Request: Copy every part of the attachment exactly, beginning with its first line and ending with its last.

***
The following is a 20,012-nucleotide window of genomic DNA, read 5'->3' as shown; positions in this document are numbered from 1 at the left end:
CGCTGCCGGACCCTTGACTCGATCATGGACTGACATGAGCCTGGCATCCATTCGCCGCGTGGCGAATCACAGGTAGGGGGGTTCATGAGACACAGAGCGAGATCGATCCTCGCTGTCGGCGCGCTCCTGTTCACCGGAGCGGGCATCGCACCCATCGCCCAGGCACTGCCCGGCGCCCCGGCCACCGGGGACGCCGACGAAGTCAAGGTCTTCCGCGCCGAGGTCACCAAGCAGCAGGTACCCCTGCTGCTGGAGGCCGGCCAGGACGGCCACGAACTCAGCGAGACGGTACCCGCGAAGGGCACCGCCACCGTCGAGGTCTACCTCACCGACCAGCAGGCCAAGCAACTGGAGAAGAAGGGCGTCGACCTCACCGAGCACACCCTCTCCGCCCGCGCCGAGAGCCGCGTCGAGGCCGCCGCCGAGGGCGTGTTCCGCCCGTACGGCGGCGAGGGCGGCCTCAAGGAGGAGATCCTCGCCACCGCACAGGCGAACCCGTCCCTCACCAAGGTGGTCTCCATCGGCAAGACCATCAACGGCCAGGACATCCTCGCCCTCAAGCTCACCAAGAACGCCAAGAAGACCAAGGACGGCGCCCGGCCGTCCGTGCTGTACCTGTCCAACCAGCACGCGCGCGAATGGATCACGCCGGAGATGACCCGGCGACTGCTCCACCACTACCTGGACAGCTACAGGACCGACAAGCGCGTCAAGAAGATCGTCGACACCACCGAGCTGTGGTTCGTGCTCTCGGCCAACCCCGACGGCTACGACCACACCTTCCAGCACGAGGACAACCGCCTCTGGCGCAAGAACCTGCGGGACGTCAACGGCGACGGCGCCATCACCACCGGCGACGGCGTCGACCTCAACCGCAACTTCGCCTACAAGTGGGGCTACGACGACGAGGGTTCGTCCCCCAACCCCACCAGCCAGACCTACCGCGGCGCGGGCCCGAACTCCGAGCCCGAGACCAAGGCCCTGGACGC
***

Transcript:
The following is a 20,012-nucleotide window of genomic DNA, read 5'->3' as shown; positions in this document are numbered from 1 at the left end:
CGCTGCCGGACCCTTGACTCGATCATGGACTGACATGAGCCTGGCATCCATTCGCCGCGTGGCGAATCACAGGTAGGGGGGTTCATGAGACACAGAGCGAGATCGATCCTCGCTGTCGGCGCGCTCCTGTTCACCGGAGCGGGCATCGCACCCATCGCCCAGGCACTGCCCGGCGCCCCGGCCACCGGGGACGCCGACGAAGTCAAGGTCTTCCGCGCCGAGGTCACCAAGCAGCAGGTACCCCTGCTGCTGGAGGCCGGCCAGGACGGCCACGAACTCAGCGAGACGGTACCCGCGAAGGGCACCGCCACCGTCGAGGTCTACCTCACCGACCAGCAGGCCAAGCAACTGGAGAAGAAGGGCGTCGACCTCACCGAGCACACCCTCTCCGCCCGCGCCGAGAGCCGCGTCGAGGCCGCCGCCGAGGGCGTGTTCCGCCCGTACGGCGGCGAGGGCGGCCTCAAGGAGGAGATCCTCGCCACCGCACAGGCGAACCCGTCCCTCACCAAGGTGGTCTCCATCGGCAAGACCATCAACGGCCAGGACATCCTCGCCCTCAAGCTCACCAAGAACGCCAAGAAGACCAAGGACGGCGCCCGGCCGTCCGTGCTGTACCTGTCCAACCAGCACGCGCGCGAATGGATCACGCCGGAGATGACCCGGCGACTGCTCCACCACTACCTGGACAGCTACAGGACCGACAAGCGCGTCAAGAAGATCGTCGACACCACCGAGCTGTGGTTCGTGCTCTCGGCCAACCCCGACGGCTACGACCACACCTTCCAGCACGAGGACAACCGCCTCTGGCGCAAGAACCTGCGGGACGTCAACGGCGACGGCGCCATCACCACCGGCGACGGCGTCGACCTCAACCGCAACTTCGCCTACAAGTGGGGCTACGACGACGAGGGTTCGTCCCCCAACCCCACCAGCCAGACCTACCGCGGCGCGGGCCCGAACTCCGAGCCCGAGACCAAGGCCCTGGACGC